Trump not ready to de­clare emer­gency to end shut­down

Miami Herald - - NATION - BY CATHER­INE LUCEY, LISA MAS­CARO AND ZEKE MILLER As­so­ci­ated Press

Pres­i­dent Don­ald Trump tamped down ex­pec­ta­tions that he is close to declar­ing a na­tional emer­gency to get the money he de­sires to build his long-promised U.S.-Mex­ico bor­der wall as a three-week im­passe clos­ing parts of the govern­ment con­tin­ued on Fri­day.

Mean­while, some 800,000 fed­eral em­ploy­ees, more than half still on the job, missed their first pay­check un­der a stop­page that tied a record for the long­est govern­ment shut­down. With the clo­sure’s grow­ing im­pact on the econ­omy, na­tional parks and food in­spec­tions, some Repub­li­cans are be­com­ing un­com­fort­able with Trump’s de­mands.

Law­mak­ers tried to re­as­sure fed­eral em­ploy­ees that Congress was aware of the fi­nan­cial hard­ship they are en­dur­ing. By a vote of 411-7, the House passed a bill that all govern­ment work­ers re­ceive retroac­tive pay after the par­tial shut­down ends. The Se­nate ap­proved the bill unan­i­mously Thurs­day. The pres­i­dent is ex­pected to sign the legislation.

Trump vis­ited McAllen, Texas, and the Rio Grande on Thurs­day to high­light a cri­sis of drugs and crime along the bor­der. He sug­gested that if he can­not reach an agree­ment with House Democrats on fund­ing the bor­der wall, he would de­clare a na­tional emer­gency.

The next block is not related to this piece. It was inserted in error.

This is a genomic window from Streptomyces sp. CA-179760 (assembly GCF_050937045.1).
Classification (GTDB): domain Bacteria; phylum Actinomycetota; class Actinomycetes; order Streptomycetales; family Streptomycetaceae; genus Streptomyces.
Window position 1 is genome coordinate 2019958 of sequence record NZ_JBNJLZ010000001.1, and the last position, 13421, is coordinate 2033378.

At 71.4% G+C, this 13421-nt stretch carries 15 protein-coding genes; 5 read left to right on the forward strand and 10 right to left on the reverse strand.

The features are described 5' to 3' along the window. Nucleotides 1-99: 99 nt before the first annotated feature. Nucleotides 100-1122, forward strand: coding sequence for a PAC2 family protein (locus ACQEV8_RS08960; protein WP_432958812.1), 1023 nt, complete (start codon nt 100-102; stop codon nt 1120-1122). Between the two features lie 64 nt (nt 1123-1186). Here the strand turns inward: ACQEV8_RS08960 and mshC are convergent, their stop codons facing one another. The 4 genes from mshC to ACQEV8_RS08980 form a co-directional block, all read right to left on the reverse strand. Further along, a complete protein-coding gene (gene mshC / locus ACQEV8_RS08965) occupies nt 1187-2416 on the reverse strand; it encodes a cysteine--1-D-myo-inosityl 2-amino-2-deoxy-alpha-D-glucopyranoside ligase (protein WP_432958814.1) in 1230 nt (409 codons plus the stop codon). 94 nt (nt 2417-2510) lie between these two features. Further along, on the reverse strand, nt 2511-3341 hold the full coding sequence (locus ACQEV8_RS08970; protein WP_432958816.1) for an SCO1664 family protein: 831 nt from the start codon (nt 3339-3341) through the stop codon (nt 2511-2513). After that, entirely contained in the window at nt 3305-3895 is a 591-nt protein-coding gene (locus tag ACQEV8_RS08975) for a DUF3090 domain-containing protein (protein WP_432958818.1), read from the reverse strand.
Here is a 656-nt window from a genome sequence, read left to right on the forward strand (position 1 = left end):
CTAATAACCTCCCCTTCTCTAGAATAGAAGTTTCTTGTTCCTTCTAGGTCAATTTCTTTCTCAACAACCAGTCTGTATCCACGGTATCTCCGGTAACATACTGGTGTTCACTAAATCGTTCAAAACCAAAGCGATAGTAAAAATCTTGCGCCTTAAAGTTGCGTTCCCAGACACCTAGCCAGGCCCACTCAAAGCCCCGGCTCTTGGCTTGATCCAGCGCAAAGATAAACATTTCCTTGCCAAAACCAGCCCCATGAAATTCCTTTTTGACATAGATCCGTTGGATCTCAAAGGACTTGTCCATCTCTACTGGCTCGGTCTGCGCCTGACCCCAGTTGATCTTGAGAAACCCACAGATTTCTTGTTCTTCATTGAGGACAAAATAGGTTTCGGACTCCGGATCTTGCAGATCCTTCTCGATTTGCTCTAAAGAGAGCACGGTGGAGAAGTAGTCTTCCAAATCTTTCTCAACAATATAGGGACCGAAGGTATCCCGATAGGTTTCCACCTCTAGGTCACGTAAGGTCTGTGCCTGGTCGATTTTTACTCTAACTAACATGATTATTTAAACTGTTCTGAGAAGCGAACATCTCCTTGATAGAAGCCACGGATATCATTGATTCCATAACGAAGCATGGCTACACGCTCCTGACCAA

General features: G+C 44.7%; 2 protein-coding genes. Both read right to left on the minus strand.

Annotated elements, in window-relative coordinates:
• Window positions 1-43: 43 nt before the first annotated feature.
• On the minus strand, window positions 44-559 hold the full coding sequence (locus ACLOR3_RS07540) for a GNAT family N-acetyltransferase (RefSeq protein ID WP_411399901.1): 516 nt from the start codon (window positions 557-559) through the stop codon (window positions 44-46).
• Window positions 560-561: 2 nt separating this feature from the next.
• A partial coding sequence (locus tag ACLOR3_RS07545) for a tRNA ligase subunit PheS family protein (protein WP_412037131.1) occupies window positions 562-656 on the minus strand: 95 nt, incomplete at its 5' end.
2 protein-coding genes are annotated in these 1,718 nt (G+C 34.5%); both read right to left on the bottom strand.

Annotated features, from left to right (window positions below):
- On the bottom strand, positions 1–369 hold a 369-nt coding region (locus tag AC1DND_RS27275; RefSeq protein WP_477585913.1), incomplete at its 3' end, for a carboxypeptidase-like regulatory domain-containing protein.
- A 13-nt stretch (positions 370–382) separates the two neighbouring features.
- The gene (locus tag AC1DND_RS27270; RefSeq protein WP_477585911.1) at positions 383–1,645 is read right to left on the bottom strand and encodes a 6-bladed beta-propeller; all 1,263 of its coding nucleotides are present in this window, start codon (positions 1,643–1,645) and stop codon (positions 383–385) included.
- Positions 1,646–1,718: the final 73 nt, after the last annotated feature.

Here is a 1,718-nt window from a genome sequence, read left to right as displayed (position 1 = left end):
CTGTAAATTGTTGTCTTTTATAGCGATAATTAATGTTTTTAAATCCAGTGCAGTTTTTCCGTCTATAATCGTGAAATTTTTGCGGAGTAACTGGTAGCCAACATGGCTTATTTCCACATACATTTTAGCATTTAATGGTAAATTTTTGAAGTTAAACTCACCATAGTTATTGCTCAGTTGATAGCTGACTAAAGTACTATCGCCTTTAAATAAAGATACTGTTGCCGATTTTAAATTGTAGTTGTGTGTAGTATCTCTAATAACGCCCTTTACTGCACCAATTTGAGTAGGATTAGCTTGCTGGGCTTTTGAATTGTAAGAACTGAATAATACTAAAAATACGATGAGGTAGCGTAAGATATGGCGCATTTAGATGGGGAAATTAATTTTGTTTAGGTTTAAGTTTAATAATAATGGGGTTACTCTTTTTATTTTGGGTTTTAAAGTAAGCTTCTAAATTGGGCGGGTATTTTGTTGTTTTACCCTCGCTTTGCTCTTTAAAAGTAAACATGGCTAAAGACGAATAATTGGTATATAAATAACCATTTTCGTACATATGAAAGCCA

But speak­ing to state and lo­cal lead­ers Fri­day, Trump said he wasn’t ready to do that just yet. He said law­mak­ers can also take that step, even though there’s no in­di­ca­tion they would.

The “easy so­lu­tion is for me to call a na­tional emer­gency … but I’m not go­ing to do it so fast,” Trump said.

By­pass­ing Congress’ con­sti­tu­tional con­trol of the na­tion’s purse strings would lead to cer­tain le­gal chal­lenges and bi­par­ti­san charges of ex­ec­u­tive over­reach. Trump said his lawyers had told him the ac­tion would with­stand le­gal scru­tiny “100 per­cent.”

The wall was the cen­tral prom­ise of Trump’s win­ning cam­paign in 2016. Sup­port­ers have tried to con­vince him that an emer­gency dec­la­ra­tion is the best op­tion to end the shut­down and would give him po­lit­i­cal cover to re­open the govern­ment with­out ap­pear­ing to be cav­ing on his pledge.

The White House has di­rected the Army Corps of En­gi­neers to comb through its budget in search of money for the wall, in­clud­ing look­ing at $13.9 bil­lion in un­spent disaster re­lief funds ear­marked for ar­eas in­clud­ing hur­ri­cane-dam­aged Puerto Rico, Texas and more than a dozen other states. That’s ac­cord­ing to a con­gres­sional aide and ad­min­is­tra­tion of­fi­cial fa­mil­iar with the mat­ter who spoke on con­di­tion of anonymity be­cause they were not au­tho­rized to speak pub­licly about the re­quest.

JAC­QUE­LYN MARTIN AP

Pres­i­dent Don­ald Trump leads a roundtable dis­cus­sion on bor­der se­cu­rity on Fri­day in the Cabi­net Room of the White House. He is ex­pected to sign legislation to en­sure that fed­eral em­ploy­ees will re­ceive back pay once the shut­down ends.

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